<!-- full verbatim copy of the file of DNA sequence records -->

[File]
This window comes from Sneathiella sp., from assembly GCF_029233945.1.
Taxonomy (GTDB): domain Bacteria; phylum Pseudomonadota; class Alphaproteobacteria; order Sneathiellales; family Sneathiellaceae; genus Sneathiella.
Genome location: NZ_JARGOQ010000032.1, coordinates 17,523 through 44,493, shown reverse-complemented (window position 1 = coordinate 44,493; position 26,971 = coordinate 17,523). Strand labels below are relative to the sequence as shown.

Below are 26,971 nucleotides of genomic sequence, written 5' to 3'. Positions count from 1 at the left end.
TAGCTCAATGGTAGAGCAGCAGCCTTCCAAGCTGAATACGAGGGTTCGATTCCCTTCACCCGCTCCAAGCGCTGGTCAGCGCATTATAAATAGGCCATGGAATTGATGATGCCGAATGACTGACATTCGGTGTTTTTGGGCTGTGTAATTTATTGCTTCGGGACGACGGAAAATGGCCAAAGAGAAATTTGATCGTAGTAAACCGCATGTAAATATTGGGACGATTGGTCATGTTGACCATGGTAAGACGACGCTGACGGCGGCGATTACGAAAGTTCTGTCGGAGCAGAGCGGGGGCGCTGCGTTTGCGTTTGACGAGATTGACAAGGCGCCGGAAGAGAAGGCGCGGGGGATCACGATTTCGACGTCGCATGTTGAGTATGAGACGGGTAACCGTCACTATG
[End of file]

This window comes from Sneathiella sp., from assembly GCF_029233945.1.
Taxonomy (GTDB): domain Bacteria; phylum Pseudomonadota; class Alphaproteobacteria; order Sneathiellales; family Sneathiellaceae; genus Sneathiella.
Genome location: NZ_JARGOQ010000032.1, coordinates 17,523 through 44,493, shown reverse-complemented (window position 1 = coordinate 44,493; position 26,971 = coordinate 17,523). Strand labels below are relative to the sequence as shown.

Below are 26,971 nucleotides of genomic sequence, written 5' to 3'. Positions count from 1 at the left end.
TAGCTCAATGGTAGAGCAGCAGCCTTCCAAGCTGAATACGAGGGTTCGATTCCCTTCACCCGCTCCAAGCGCTGGTCAGCGCATTATAAATAGGCCATGGAATTGATGATGCCGAATGACTGACATTCGGTGTTTTTGGGCTGTGTAATTTATTGCTTCGGGACGACGGAAAATGGCCAAAGAGAAATTTGATCGTAGTAAACCGCATGTAAATATTGGGACGATTGGTCATGTTGACCATGGTAAGACGACGCTGACGGCGGCGATTACGAAAGTTCTGTCGGAGCAGAGCGGGGGCGCTGCGTTTGCGTTTGACGAGATTGACAAGGCGCCGGAAGAGAAGGCGCGGGGGATCACGATTTCGACGTCGCATGTTGAGTATGAGACGGGTAACCGTCACTATG